What RuPaul’s Drag Race has not done for South African drag • illuminaija
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What RuPaul’s Drag Race has not done for South African drag

What RuPaul’s Drag Race has not done for South African drag

Note: illuminaija.com encourages freedom of speech and difference of views. The views published herein does not necessarily reflect that of illuminaija.com.

I try to keep the worst of my cynicism out of my writing because it comes off terribly bitter and pathetic from someone who gives off heavy bitter and pathetic vibes to begin with but I have something to say about .

Well it isn’t actually the show itself so much as the cultural impact the show has had and the audience it has built.

RuPaul’s Drag Race has undeniably opened drag up to a larger audience both in the United States and all over the world and it is beginning to influence the way drag is perceived and performed in South Africa.

What the show hasn’t done is create a safe and sustainable marketplace for queens in South Africa to create drag.

The reality for the bulk of SA queens is that their art costs them more to produce financially and emotionally than they are ever likely to receive in booking fees and unlike in the United States there is no culture of tipping drag artists in South Africa.

It would be hugely unfair to paint all venues that book drag queens with the same brush but as partner to a drag queen on Cape Town’s scene I have witnessed first hand how queens are victimized and taken advantage of in a cutthroat industry. I will say that when I moved to South Africa’s so-called gay capital in 2013 I expected to find many more LGBT community-minded venues.

Drag Race has also led to the unfortunate rise of trolling and bullying of anyone whose drag you don’t particularly live for and that isn’t something any artistic community can allow and expect to thrive. In the entertainment industry you have to be able to accept a harsh critique but the shady elements of a reality tv show don’t have a place in a community that acts as a haven for people who have been victims or marginalization all their lives. Drag is more than just entertainment it is a place where art and activism intersect and it is often born out of societal rejection which makes it an artform at odds with commercialization.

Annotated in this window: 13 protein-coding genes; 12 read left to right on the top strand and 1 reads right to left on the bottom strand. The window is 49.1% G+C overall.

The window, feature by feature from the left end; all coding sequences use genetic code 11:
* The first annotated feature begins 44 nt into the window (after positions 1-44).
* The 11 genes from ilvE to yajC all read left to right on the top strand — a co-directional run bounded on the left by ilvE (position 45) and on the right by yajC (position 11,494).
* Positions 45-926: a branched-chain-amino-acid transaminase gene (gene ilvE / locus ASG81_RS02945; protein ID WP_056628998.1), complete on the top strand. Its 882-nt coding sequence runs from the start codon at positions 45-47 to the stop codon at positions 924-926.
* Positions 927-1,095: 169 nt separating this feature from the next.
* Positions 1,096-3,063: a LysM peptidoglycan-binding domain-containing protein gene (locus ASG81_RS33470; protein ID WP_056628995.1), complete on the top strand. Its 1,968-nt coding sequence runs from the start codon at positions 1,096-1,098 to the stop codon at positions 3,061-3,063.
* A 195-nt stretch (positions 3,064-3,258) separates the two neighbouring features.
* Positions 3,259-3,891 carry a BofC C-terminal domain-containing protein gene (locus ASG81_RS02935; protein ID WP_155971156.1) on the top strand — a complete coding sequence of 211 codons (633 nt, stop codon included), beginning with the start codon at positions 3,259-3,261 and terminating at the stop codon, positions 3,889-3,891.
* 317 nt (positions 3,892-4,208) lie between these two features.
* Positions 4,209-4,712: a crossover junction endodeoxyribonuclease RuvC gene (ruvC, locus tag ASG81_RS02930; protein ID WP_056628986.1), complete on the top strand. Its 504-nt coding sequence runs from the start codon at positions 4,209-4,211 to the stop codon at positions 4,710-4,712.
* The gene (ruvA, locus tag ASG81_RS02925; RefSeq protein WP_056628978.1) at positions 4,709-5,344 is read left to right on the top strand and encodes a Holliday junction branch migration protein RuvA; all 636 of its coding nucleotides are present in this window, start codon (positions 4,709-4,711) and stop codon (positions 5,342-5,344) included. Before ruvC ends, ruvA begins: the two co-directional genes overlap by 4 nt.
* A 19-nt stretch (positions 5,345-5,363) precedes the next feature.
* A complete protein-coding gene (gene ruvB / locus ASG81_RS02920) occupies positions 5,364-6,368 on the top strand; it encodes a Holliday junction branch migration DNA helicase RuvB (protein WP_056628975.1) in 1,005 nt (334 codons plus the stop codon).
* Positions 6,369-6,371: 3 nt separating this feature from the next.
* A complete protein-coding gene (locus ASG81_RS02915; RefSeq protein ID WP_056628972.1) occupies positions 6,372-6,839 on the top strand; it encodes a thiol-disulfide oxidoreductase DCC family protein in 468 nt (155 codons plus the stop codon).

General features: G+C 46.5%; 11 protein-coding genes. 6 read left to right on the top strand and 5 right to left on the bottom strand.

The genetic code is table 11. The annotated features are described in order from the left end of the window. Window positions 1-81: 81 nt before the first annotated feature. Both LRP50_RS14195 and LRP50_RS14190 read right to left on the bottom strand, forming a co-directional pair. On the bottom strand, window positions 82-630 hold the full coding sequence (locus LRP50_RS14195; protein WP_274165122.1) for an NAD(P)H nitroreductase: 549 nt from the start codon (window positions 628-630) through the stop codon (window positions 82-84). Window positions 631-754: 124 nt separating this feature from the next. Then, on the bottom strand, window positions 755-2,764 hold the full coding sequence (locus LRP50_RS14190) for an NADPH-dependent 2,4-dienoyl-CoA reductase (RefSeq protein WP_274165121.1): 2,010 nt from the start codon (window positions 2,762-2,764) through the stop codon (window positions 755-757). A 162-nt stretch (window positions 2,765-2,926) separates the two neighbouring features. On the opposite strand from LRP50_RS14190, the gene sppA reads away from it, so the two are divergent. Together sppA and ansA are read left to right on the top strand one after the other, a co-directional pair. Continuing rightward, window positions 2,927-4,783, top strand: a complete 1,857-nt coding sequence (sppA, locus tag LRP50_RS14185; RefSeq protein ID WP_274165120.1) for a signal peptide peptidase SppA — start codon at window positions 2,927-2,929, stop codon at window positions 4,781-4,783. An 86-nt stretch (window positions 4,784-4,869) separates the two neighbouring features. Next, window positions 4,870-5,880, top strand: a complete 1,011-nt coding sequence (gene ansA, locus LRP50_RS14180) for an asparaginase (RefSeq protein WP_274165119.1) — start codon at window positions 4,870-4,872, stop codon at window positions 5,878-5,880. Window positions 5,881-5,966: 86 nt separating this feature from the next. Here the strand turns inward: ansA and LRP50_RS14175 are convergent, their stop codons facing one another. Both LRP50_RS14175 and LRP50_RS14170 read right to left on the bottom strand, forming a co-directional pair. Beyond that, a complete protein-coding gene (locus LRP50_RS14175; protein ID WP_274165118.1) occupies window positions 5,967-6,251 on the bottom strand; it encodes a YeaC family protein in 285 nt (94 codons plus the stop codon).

RuPaul did not invent drag and drag does not belong to one particular person or group, South African queer art should reflect the reality of life in this country for LGBT people not act as a pale imitation of American pop culture. I recognize that there is a fine line between encouraging an appreciation of cultural diversity and telling audiences what to like.

Audiences who want to enjoy queer art do have a certain responsibility to understand the place that it comes from and the different forms it takes. It is faintly ironic that a TV show that has demonstrated the tremendous versatility and diversity that drag can encompass has created archetypes of drag that strictly determine what kind of queen can be successful. South Africa’s own rich queer history should inform the drag we see in LGBT-friendly venues. The cultural shockwave created by Drag Race threatens to obliterate that history and context and replace it with death drops and wig reveals, not that there is anything wrong with those things although I believe Orthopaedic specialists don’t recommend the former.

You need to give Drag Race its due when it comes to inspiring new drag artists and motivating existing queens to innovate but it hasn’t magically created platforms for those artists to achieve the kind of success their talent deserves in South Africa.

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